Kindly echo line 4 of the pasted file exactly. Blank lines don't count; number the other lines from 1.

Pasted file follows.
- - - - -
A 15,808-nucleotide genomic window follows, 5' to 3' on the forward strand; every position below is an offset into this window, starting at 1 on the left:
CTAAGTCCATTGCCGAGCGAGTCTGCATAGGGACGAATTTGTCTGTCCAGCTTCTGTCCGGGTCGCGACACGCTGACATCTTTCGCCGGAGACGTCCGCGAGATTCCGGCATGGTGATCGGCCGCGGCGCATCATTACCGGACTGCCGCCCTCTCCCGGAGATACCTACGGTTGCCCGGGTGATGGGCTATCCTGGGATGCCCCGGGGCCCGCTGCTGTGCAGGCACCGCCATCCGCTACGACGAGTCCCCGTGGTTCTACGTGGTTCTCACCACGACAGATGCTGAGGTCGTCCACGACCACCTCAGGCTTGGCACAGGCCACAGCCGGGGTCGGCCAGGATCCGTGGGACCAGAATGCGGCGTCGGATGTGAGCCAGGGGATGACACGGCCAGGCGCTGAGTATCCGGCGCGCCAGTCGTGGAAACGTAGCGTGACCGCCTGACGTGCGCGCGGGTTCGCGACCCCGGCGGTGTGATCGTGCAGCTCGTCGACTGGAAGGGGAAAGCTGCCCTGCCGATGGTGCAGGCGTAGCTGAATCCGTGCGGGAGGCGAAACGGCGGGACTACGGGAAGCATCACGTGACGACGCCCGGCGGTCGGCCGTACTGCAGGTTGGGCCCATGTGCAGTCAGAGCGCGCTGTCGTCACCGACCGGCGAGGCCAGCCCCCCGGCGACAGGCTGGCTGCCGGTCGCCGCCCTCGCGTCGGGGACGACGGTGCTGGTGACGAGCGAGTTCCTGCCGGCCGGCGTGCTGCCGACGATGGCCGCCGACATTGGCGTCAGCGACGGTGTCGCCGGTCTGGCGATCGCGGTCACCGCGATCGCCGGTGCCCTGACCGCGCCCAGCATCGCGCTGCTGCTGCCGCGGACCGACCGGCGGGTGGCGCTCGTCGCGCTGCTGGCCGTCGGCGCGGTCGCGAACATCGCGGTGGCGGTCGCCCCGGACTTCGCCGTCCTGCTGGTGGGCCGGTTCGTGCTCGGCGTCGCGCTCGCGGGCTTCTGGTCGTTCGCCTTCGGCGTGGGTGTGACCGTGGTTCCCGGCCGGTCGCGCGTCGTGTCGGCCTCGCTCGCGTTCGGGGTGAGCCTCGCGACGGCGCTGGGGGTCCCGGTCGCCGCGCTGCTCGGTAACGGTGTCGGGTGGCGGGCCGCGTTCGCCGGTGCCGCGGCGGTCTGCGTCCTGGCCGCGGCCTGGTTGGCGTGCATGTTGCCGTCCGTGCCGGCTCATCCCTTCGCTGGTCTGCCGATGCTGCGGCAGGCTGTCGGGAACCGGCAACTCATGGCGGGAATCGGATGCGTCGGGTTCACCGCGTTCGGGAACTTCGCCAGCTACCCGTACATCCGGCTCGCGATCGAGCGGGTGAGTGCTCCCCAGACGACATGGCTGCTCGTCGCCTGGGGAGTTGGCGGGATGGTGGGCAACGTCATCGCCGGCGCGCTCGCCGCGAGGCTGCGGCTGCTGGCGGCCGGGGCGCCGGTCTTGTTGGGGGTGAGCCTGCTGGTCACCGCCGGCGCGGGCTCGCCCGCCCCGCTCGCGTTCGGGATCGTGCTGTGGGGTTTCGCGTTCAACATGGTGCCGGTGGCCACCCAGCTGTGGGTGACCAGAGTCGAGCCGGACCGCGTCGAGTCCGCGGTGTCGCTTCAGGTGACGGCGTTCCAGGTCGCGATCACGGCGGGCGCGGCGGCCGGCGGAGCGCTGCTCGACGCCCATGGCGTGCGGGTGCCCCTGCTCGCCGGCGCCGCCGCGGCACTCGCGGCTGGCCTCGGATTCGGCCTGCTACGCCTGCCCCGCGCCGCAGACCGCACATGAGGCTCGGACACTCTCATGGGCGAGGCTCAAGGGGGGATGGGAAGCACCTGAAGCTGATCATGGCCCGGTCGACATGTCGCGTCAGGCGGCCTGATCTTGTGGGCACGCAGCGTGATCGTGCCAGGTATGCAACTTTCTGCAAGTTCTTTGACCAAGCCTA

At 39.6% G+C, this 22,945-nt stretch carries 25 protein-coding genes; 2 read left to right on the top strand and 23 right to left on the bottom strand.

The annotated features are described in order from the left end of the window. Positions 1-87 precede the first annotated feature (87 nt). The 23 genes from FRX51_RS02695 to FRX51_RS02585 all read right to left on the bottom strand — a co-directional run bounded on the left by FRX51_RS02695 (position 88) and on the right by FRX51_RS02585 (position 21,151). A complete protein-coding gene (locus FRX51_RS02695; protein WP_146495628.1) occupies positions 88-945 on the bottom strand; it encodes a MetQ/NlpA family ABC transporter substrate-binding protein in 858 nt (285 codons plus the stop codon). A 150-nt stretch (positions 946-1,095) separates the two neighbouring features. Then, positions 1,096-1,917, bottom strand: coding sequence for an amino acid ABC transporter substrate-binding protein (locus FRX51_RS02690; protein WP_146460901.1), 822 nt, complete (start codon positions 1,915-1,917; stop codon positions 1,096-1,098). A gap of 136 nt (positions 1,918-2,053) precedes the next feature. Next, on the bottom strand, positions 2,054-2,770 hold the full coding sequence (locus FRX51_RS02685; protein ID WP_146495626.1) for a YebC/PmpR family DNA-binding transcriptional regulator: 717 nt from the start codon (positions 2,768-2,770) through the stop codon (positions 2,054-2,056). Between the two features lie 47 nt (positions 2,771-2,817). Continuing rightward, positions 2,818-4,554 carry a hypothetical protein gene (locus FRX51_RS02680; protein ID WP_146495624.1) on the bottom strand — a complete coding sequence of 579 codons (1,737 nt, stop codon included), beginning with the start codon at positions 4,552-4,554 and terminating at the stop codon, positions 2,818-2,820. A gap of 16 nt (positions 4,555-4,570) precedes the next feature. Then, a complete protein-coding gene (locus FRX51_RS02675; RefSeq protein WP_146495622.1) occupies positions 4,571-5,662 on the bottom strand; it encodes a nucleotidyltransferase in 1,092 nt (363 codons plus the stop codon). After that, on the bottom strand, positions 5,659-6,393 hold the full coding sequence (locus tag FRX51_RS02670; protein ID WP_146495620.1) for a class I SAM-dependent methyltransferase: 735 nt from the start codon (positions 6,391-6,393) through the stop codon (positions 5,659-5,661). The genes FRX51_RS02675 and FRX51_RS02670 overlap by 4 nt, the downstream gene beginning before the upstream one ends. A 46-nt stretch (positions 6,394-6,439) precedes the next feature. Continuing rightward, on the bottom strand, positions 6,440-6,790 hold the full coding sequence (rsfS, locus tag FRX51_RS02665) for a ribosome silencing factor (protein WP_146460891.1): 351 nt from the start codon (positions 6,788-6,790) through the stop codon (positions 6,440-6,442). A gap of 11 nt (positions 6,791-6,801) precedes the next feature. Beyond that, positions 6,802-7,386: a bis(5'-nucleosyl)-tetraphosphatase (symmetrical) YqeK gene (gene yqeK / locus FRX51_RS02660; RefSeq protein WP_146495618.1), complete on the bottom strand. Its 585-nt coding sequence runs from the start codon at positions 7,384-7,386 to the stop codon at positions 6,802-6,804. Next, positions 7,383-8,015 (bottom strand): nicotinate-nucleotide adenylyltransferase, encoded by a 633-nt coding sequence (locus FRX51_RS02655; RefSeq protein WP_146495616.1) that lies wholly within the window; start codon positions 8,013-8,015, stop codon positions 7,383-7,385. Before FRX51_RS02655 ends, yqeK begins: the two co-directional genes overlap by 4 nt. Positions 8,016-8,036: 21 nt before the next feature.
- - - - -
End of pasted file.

The annotated features are described in order from the left end of the window. Positions 1-87 precede the first annotated feature (87 nt). The 23 genes from FRX51_RS02695 to FRX51_RS02585 all read right to left on the bottom strand — a co-directional run bounded on the left by FRX51_RS02695 (position 88) and on the right by FRX51_RS02585 (position 21,151). A complete protein-coding gene (locus FRX51_RS02695; protein WP_146495628.1) occupies positions 88-945 on the bottom strand; it encodes a MetQ/NlpA family ABC transporter substrate-binding protein in 858 nt (285 codons plus the stop codon). A 150-nt stretch (positions 946-1,095) separates the two neighbouring features. Then, positions 1,096-1,917, bottom strand: coding sequence for an amino acid ABC transporter substrate-binding protein (locus FRX51_RS02690; protein WP_146460901.1), 822 nt, complete (start codon positions 1,915-1,917; stop codon positions 1,096-1,098). A gap of 136 nt (positions 1,918-2,053) precedes the next feature. Next, on the bottom strand, positions 2,054-2,770 hold the full coding sequence (locus FRX51_RS02685; protein ID WP_146495626.1) for a YebC/PmpR family DNA-binding transcriptional regulator: 717 nt from the start codon (positions 2,768-2,770) through the stop codon (positions 2,054-2,056). Between the two features lie 47 nt (positions 2,771-2,817). Continuing rightward, positions 2,818-4,554 carry a hypothetical protein gene (locus FRX51_RS02680; protein ID WP_146495624.1) on the bottom strand — a complete coding sequence of 579 codons (1,737 nt, stop codon included), beginning with the start codon at positions 4,552-4,554 and terminating at the stop codon, positions 2,818-2,820. A gap of 16 nt (positions 4,555-4,570) precedes the next feature. Then, a complete protein-coding gene (locus FRX51_RS02675; RefSeq protein WP_146495622.1) occupies positions 4,571-5,662 on the bottom strand; it encodes a nucleotidyltransferase in 1,092 nt (363 codons plus the stop codon). After that, on the bottom strand, positions 5,659-6,393 hold the full coding sequence (locus tag FRX51_RS02670; protein ID WP_146495620.1) for a class I SAM-dependent methyltransferase: 735 nt from the start codon (positions 6,391-6,393) through the stop codon (positions 5,659-5,661). The genes FRX51_RS02675 and FRX51_RS02670 overlap by 4 nt, the downstream gene beginning before the upstream one ends. A 46-nt stretch (positions 6,394-6,439) precedes the next feature. Continuing rightward, on the bottom strand, positions 6,440-6,790 hold the full coding sequence (rsfS, locus tag FRX51_RS02665) for a ribosome silencing factor (protein WP_146460891.1): 351 nt from the start codon (positions 6,788-6,790) through the stop codon (positions 6,440-6,442). A gap of 11 nt (positions 6,791-6,801) precedes the next feature. Beyond that, positions 6,802-7,386: a bis(5'-nucleosyl)-tetraphosphatase (symmetrical) YqeK gene (gene yqeK / locus FRX51_RS02660; RefSeq protein WP_146495618.1), complete on the bottom strand. Its 585-nt coding sequence runs from the start codon at positions 7,384-7,386 to the stop codon at positions 6,802-6,804. Next, positions 7,383-8,015 (bottom strand): nicotinate-nucleotide adenylyltransferase, encoded by a 633-nt coding sequence (locus FRX51_RS02655; RefSeq protein WP_146495616.1) that lies wholly within the window; start codon positions 8,013-8,015, stop codon positions 7,383-7,385. Before FRX51_RS02655 ends, yqeK begins: the two co-directional genes overlap by 4 nt. Positions 8,016-8,036: 21 nt before the next feature.